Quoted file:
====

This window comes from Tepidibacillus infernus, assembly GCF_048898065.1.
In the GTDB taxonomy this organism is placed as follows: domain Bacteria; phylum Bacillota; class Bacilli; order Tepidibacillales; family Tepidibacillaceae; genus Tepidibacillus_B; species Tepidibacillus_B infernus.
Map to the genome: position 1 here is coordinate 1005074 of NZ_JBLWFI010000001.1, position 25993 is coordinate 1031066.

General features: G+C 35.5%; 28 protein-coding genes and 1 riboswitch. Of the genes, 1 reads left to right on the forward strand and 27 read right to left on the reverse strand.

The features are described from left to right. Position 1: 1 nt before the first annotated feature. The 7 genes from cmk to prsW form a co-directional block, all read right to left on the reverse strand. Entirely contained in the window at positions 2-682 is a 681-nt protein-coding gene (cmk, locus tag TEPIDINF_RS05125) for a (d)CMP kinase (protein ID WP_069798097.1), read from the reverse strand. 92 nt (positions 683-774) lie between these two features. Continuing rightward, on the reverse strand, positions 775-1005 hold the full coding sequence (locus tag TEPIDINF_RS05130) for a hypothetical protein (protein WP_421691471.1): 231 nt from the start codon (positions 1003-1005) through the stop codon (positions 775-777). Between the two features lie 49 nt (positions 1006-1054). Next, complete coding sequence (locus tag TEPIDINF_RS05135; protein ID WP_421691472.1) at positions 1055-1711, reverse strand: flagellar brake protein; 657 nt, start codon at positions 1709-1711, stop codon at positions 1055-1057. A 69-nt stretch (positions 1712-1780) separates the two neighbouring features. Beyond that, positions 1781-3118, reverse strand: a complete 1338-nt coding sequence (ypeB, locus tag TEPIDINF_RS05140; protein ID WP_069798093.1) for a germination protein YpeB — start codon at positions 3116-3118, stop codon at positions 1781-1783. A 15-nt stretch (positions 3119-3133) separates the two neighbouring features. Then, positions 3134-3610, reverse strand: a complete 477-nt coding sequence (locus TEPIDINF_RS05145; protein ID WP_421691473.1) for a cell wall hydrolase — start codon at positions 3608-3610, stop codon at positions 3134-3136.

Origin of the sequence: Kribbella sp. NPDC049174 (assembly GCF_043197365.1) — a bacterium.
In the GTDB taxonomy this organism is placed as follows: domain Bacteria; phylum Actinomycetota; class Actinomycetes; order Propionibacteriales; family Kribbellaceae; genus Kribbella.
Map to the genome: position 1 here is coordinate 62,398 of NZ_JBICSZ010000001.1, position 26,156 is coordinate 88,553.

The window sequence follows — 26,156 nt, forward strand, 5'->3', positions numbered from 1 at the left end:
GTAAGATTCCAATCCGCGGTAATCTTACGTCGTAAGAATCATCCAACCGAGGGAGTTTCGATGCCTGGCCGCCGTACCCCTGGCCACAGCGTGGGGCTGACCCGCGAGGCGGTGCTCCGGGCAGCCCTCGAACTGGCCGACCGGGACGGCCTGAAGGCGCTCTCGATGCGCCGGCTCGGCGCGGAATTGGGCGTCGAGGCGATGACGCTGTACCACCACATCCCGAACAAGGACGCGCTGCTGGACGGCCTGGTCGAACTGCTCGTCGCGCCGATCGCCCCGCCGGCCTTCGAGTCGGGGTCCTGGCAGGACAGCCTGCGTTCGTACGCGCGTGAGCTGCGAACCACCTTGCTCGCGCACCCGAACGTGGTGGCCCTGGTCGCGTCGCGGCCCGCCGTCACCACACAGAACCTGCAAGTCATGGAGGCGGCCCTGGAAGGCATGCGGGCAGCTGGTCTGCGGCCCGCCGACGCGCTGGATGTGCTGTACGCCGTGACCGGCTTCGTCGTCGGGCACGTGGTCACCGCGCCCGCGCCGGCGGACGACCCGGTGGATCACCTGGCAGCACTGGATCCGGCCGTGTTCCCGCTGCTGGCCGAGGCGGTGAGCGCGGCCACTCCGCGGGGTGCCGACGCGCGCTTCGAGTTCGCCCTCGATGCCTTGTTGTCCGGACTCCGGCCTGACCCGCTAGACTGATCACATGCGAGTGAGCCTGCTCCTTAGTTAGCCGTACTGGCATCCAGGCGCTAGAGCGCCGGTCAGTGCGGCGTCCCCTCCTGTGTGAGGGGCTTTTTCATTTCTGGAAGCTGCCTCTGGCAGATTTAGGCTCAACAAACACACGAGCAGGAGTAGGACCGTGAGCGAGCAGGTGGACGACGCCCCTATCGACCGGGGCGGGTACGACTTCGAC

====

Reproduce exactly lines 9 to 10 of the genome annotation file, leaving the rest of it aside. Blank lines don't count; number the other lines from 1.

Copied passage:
The window sequence follows — 26,156 nt, forward strand, 5'->3', positions numbered from 1 at the left end:
GTAAGATTCCAATCCGCGGTAATCTTACGTCGTAAGAATCATCCAACCGAGGGAGTTTCGATGCCTGGCCGCCGTACCCCTGGCCACAGCGTGGGGCTGACCCGCGAGGCGGTGCTCCGGGCAGCCCTCGAACTGGCCGACCGGGACGGCCTGAAGGCGCTCTCGATGCGCCGGCTCGGCGCGGAATTGGGCGTCGAGGCGATGACGCTGTACCACCACATCCCGAACAAGGACGCGCTGCTGGACGGCCTGGTCGAACTGCTCGTCGCGCCGATCGCCCCGCCGGCCTTCGAGTCGGGGTCCTGGCAGGACAGCCTGCGTTCGTACGCGCGTGAGCTGCGAACCACCTTGCTCGCGCACCCGAACGTGGTGGCCCTGGTCGCGTCGCGGCCCGCCGTCACCACACAGAACCTGCAAGTCATGGAGGCGGCCCTGGAAGGCATGCGGGCAGCTGGTCTGCGGCCCGCCGACGCGCTGGATGTGCTGTACGCCGTGACCGGCTTCGTCGTCGGGCACGTGGTCACCGCGCCCGCGCCGGCGGACGACCCGGTGGATCACCTGGCAGCACTGGATCCGGCCGTGTTCCCGCTGCTGGCCGAGGCGGTGAGCGCGGCCACTCCGCGGGGTGCCGACGCGCGCTTCGAGTTCGCCCTCGATGCCTTGTTGTCCGGACTCCGGCCTGACCCGCTAGACTGATCACATGCGAGTGAGCCTGCTCCTTAGTTAGCCGTACTGGCATCCAGGCGCTAGAGCGCCGGTCAGTGCGGCGTCCCCTCCTGTGTGAGGGGCTTTTTCATTTCTGGAAGCTGCCTCTGGCAGATTTAGGCTCAACAAACACACGAGCAGGAGTAGGACCGTGAGCGAGCAGGTGGACGACGCCCCTATCGACCGGGGCGGGTACGACTTCGAC